With an estimated population of over 30 million, the Kurds are the largest stateless nation in the world. They are becoming increasingly important within regional and international geopolitics, particularly since the 2003 invasion of Iraq, the Arab Spring and the war in Syria.
This multidisciplinary Handbook provides a definitive overview of a range of themes within Kurdish studies. Topics covered include:
- Kurdish studies in the United States and Europe
- Early Kurdish history
- Kurdish culture, literature and cinema
- Economic dimensions
- Geography and travel
- Kurdish women
- The Kurdish situation in Turkey, Iraq, Syria and Iran
- The Kurdish diaspora.
With a wide range of contributions from many leading academic experts, this Handbook will be a vital resource for students and scholars of Kurdish studies and Middle Eastern studies.
Table of Contents
Introduction Part I Kurdish studies 1. Kurdish studies in the United States 2. Kurdish studies in Europe Part II Early Kurdish history 3. The Kurdish emirates: Obstacles or precursors to Kurdish nationalism? 4. An overview of Kurdistan of the 19th century 5. The development of the Kurdish national movement in Turkey from Mahmud II to Mustafa Kemal Ataturk Part III Kurdish culture 6. Ehmede Xani’s Mem u Zin: The consecration of a Kurdish national epic 7. Classical and modern Kurdish literature 8. Calibrating Kurmanji and Sorani: Proposal for a methodology 9. Kurdish cinema Part IV Economic dimensions 10. The oil imperative in the KRG 11. De-development in Eastern and Southeastern Anatolia Part V Religion 12. Islam and the Kurds 13. The inadequate Islamic grappling with the Kurdish issue 14. The Jewish communities in Kurdistan within the tribal Kurdish society 15. Yezidi baptism and rebaptism: Resilience, reintegration, and religious adaptation Part VI Geography and travel 16. The geopolitics of the Kurds since World War I: Between Iraq and other hard places 17. Roaming Iraqi Kurdistan Part VII Women 18. Kurdish women Part VIII The Kurdish situation in Turkey 19. The rise of the pro-Kurdish democratic movement in Turkey 20. The Kurdistan Workers Party (PKK) and Kurdish political parties in the 1970s 21. Turkey’s Kurdish complexes and its Syrian quagmire Part IX The Kurdish situation in Iraq 22. The state we’re in: Postcolonial sequestration and the Kurdish quest for independence since the First World War 23. The disputed territories of Northern Iraq: ISIS and beyond 24. The continuing problem of KRG corruption 25. The Russian historical and political approach towards nonconventional independence of Iraqi Kurdistan Part X The Kurdish situation in Syria 26. The Kurdish PYD and the Syrian Civil War 27. The evolution of Kurdish struggle in Syria: Between Pan-Kurdism and Syrianization, 1920–2016 28. The roots of democratic autonomy in Northern Syria—Rojava Part XI Iran 29. Iran and the Kurds Part XII The Kurdish diaspora 30. The future of the Kurdish diaspora 31. Diasporic conceptions of the Kurdistan Region of Iraq 32. The Kurds in Germany 33. The Kurdish diaspora in the UK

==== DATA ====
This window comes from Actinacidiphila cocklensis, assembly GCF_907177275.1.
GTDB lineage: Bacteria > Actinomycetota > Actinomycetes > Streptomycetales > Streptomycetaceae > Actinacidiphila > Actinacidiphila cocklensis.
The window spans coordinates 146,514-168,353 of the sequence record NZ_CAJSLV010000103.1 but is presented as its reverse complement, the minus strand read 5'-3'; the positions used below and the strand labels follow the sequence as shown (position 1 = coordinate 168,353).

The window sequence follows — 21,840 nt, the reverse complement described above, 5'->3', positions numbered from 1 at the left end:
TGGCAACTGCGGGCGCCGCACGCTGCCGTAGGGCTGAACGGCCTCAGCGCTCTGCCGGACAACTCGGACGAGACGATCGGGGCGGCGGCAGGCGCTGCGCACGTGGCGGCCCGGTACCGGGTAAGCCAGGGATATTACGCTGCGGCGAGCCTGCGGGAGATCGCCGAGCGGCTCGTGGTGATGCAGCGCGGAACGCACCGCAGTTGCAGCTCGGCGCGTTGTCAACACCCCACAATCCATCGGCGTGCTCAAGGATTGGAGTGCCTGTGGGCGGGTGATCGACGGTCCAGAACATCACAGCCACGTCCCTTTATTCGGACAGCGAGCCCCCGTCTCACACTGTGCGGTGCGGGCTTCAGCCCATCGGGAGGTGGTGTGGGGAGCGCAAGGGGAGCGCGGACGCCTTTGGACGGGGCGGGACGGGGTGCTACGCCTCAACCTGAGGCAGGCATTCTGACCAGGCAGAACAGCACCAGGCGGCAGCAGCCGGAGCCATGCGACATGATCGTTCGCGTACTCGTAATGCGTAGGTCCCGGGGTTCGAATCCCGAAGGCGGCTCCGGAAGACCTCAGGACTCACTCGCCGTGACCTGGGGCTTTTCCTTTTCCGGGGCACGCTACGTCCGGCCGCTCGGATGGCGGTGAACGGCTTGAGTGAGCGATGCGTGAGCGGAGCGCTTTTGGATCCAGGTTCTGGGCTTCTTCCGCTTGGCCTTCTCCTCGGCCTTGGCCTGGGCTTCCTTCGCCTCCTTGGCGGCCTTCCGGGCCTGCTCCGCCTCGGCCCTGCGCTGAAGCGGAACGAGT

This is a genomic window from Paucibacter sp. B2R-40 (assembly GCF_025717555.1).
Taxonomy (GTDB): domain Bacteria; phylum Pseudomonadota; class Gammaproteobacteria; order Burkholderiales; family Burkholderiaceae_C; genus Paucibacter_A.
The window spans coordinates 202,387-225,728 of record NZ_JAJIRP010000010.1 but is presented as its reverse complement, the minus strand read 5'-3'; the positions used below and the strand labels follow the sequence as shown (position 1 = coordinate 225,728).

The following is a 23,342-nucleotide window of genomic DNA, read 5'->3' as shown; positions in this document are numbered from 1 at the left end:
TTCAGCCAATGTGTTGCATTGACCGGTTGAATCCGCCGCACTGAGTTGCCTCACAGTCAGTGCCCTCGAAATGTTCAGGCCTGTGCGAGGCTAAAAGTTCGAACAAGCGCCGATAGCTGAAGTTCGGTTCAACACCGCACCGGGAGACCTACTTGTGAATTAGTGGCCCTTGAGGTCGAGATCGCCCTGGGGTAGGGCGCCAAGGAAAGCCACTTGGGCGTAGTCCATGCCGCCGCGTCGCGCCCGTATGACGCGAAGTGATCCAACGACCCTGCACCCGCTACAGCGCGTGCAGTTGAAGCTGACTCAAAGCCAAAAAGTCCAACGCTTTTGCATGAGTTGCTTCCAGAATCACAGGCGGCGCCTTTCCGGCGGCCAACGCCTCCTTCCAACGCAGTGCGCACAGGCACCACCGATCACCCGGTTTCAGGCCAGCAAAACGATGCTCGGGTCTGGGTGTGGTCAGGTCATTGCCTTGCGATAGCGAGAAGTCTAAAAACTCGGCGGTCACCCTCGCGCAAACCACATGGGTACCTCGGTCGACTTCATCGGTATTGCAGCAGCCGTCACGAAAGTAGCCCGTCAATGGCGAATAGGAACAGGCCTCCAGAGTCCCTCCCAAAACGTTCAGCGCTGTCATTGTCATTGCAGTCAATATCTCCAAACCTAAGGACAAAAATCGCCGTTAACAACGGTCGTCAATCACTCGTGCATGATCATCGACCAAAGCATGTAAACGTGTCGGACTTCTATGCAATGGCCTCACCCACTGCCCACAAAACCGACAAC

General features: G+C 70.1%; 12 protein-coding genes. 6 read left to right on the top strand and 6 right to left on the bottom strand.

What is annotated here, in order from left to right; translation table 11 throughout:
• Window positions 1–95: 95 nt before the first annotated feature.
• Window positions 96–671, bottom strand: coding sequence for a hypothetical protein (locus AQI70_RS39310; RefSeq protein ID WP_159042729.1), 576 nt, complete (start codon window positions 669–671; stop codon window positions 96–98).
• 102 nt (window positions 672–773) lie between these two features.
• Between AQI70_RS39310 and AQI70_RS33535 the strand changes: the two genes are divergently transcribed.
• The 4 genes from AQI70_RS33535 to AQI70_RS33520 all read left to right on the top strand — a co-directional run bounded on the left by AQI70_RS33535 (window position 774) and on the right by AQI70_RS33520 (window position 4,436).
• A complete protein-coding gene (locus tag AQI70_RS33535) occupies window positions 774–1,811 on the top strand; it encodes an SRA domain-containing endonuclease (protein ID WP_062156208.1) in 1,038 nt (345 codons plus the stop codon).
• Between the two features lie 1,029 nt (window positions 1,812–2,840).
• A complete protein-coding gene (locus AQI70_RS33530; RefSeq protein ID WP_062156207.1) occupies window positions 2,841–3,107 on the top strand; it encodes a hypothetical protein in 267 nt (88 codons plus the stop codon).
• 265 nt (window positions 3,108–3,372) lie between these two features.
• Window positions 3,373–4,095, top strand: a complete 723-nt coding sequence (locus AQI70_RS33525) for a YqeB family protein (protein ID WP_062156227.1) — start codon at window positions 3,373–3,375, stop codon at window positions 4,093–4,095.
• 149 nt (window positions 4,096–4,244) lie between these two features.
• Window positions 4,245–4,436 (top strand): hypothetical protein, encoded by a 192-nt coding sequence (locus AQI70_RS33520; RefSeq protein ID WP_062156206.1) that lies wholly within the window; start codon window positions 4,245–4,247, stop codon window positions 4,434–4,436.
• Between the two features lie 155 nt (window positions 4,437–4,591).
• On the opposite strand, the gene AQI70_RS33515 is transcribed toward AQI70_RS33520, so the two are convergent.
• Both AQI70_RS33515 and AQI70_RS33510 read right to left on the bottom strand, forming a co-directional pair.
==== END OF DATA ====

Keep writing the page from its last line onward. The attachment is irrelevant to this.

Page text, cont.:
Michael M. Gunter is a Professor of Political Science at Tennessee Technological University and the Secretary-General of the EU Turkey Civic Commission (EUTCC), headquartered in Brussels. He is the author or editor of 15 scholarly books on the Kurdish and Armenian issues as well as over 100 peer-reviewed scholarly articles.
"...edited by Michael M. Gunter, who is himself probably the most prolific of today’s scholars of Kurdish politics... Gunter has made an effort to juxtapose different viewpoints in each section, some chapters being sympathetic with the Kurdish movements described and others more critical[...] The history of the Kurdish movement, from the early twentieth century until the defeat of ISIS, is well covered and there are interesting though partial observations on changes in the political economy and social organisation of Kurdistan. [...] Kurdish scholars will find a few chapters that provide significant new information or analysis... Non-specialists who consult it as a work of reference may find it helpful for contextualising news reports." — Martin van Bruinessen, Utrecht University, The Netherlands, book review appeared in Kurdish Studies, May 2020